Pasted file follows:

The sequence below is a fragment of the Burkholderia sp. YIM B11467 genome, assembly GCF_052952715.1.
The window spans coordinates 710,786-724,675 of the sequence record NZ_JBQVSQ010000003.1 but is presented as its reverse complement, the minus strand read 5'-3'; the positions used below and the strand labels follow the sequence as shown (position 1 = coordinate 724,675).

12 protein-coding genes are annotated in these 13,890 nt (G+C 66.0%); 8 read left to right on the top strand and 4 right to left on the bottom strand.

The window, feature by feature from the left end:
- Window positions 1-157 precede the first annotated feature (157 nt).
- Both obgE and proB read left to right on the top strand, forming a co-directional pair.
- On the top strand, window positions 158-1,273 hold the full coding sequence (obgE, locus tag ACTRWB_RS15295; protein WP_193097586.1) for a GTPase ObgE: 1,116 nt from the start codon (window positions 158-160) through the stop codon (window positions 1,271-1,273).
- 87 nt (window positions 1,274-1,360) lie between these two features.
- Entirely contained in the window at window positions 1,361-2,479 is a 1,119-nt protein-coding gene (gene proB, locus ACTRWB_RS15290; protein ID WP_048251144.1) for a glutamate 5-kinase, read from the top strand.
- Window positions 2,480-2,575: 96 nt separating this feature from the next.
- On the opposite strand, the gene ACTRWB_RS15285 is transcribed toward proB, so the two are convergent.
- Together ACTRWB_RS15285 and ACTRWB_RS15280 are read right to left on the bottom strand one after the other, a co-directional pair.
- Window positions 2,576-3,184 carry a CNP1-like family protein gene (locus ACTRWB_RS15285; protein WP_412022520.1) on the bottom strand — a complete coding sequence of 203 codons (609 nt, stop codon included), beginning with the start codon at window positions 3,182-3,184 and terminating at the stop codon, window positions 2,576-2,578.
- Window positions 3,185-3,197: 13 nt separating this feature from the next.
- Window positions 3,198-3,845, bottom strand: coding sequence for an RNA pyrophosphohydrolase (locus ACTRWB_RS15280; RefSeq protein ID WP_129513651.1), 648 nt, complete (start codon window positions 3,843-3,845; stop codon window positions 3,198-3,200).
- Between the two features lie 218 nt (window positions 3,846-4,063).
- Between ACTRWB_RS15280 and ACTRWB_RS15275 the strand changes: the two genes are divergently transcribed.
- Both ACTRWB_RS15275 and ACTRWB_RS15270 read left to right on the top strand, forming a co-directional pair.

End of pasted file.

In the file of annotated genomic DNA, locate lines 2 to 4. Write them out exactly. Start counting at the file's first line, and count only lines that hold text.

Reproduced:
The window spans coordinates 710,786-724,675 of the sequence record NZ_JBQVSQ010000003.1 but is presented as its reverse complement, the minus strand read 5'-3'; the positions used below and the strand labels follow the sequence as shown (position 1 = coordinate 724,675).

12 protein-coding genes are annotated in these 13,890 nt (G+C 66.0%); 8 read left to right on the top strand and 4 right to left on the bottom strand.

The window, feature by feature from the left end: